• 0 avatar

            Y’all mean ones are acting like there aren’t two other companies to drag through the mud over early large vehicle hybrid systems not taking the market by storm.

            Never forget you can slander BMW and Chrysler over a Tahoe.

          • 0 avatar

            “Trump has a pen and a phone too. He should use them.”

            It’s not that simple. Administrative law. The repeal of any regulation is itself a regulatory action subject to judicial review. It is foreseeable that an attempt to rescind a prior fuel economy regulation would be stricken under the arbitrary and capricious standard of review. Even if the rollback ultimately withstood appellate review, it would likely not be until after this presidential administration ends and by that time there might (and probably will) be an entire policy reversal.

      • 0 avatar

        Those hybrids were on the market over a decade ago. Electrification has moved forward significantly since then. Stupid example to choose.

        And the urban influx counters your suggestion that most Americans like to drive. Americans are leaving rural and suburban areas in droves.

        • 0 avatar

          That’s the whole point, Accordy.

          Every company that used the research for that particular 2-mode abandoned the technology.

          Chrysler’s got their own V8 hybrid and now GM has as well— I don’t keep up with BMW’s product line, but hows their V8 hybrid business going? They seem to have gone full electric instead?

          • 0 avatar

            There are a lot of reasons why that system might not have caught on in the market… biggie being it launched in the middle of a recession where car sales were down ~30-40% across the board.

            Today conventional trucks/SUVs get the mileage those hybrids did, so I think there was market interest in such vehicles- just not with the significant price premiums of hybrid systems at the time. Again, battery & algorithm tech has moved forward a lot so I imagine this system will be a good bit more effective.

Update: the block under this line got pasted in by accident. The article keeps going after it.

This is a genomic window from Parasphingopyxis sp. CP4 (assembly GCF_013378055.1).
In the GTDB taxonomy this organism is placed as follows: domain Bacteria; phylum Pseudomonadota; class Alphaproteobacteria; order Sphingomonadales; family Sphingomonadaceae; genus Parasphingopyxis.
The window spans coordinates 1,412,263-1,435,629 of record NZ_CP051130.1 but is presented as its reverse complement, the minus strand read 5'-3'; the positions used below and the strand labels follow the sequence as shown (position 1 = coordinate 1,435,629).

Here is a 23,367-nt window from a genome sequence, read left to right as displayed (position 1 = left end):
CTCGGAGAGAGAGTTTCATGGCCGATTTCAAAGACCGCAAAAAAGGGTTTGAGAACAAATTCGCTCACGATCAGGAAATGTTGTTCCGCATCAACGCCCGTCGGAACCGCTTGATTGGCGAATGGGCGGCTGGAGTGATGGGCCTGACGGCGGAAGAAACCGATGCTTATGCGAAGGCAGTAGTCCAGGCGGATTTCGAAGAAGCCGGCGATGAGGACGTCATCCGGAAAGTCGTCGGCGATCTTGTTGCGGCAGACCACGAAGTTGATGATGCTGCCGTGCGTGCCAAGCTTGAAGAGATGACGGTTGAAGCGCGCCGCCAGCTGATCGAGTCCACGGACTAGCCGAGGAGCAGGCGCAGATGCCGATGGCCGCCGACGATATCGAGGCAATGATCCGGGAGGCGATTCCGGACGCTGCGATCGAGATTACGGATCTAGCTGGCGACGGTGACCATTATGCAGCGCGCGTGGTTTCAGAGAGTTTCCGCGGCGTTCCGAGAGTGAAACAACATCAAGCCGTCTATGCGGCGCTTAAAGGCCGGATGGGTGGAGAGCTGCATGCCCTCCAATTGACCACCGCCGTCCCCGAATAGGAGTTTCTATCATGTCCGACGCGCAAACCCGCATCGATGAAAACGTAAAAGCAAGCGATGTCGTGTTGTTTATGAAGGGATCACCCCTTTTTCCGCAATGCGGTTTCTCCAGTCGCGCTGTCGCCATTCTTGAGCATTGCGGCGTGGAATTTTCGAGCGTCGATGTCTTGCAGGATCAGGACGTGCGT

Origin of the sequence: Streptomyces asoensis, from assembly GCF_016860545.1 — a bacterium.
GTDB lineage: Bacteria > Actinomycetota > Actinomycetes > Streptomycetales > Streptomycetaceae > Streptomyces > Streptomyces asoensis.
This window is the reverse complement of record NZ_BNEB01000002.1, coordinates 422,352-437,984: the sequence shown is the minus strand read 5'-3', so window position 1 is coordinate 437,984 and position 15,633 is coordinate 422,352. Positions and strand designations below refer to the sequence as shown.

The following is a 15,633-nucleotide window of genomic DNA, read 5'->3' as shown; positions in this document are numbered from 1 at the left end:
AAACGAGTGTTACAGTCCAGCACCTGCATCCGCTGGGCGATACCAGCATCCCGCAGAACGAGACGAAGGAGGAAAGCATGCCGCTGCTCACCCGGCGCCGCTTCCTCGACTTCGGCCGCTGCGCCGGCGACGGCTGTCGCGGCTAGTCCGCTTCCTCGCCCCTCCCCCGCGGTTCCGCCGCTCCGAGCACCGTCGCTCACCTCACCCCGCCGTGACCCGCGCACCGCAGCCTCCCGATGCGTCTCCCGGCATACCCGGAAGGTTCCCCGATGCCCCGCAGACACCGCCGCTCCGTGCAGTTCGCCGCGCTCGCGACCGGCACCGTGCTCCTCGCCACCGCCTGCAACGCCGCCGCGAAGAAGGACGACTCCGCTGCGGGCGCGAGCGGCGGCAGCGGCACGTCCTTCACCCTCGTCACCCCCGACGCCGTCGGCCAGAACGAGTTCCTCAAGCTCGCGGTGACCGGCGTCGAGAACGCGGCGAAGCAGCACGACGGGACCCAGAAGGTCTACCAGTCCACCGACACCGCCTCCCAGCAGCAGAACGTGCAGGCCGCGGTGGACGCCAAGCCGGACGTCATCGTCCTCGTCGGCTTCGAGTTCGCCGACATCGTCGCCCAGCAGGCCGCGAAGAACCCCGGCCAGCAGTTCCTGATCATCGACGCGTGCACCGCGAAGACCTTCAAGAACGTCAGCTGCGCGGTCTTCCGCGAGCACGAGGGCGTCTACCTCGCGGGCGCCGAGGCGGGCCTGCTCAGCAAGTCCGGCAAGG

• 0 avatar

        It may have bombed, but I still see some 2-Mode Hybrid Tahoes, Suburbans, and even Escalades on the road (usually well-preserved examples), so they have survived.

  • avatar

    “An electric crossover based on the Mustang”???

    I invite you all to go re-watch Back to the Future Part III. Look at the desert DeLorean. Now you have some idea of what’s coming from Ford.

    They *could* make it a Urus competitor for half the price. But they won’t.

  • avatar

    Maybe someone can explain the rational behind this idea. To me, hybrids can provide additional boost or improve mileage; rarely can they offer both. Has anyone here felt that the Ford V-8s are wimpy? Anyone think that a hybrid with a V-8 will get better mileage that with a 6 or a 4? Most of the Ford V-8 products don’t have room to accommodate an Oreo cookie under that hood, no less all the hybrid gadgetry needed, two electric motors and the drive system for the front wheels.

    • 0 avatar

      @gasser: I haven’t looked at the Ford system, but the Koenigsegg Regera PHEV has a V8 hybrid system that eliminates the gearbox and its weight. Koenigsegg Direct Drive. It’s an interesting system and if I try to explain it, I’ll screw it up. Here’s a link that can explain it better than I ever could:

    • 0 avatar

      It seems to me that it is similar to the “through the road” hybrid AWD systems used by Toyota, Mitsubishi, and Volvo. In those systems, The engine drives the front wheels while the electic motors power up the rear wheels as needed or to drive the vehicle in EV mode. The proposed Ford system has the engine driving the rear wheels and the electric motors driving the front wheels. If Ford can make the system occupy the same space as the front differential, it might still fit under the hoods of V8 trucks.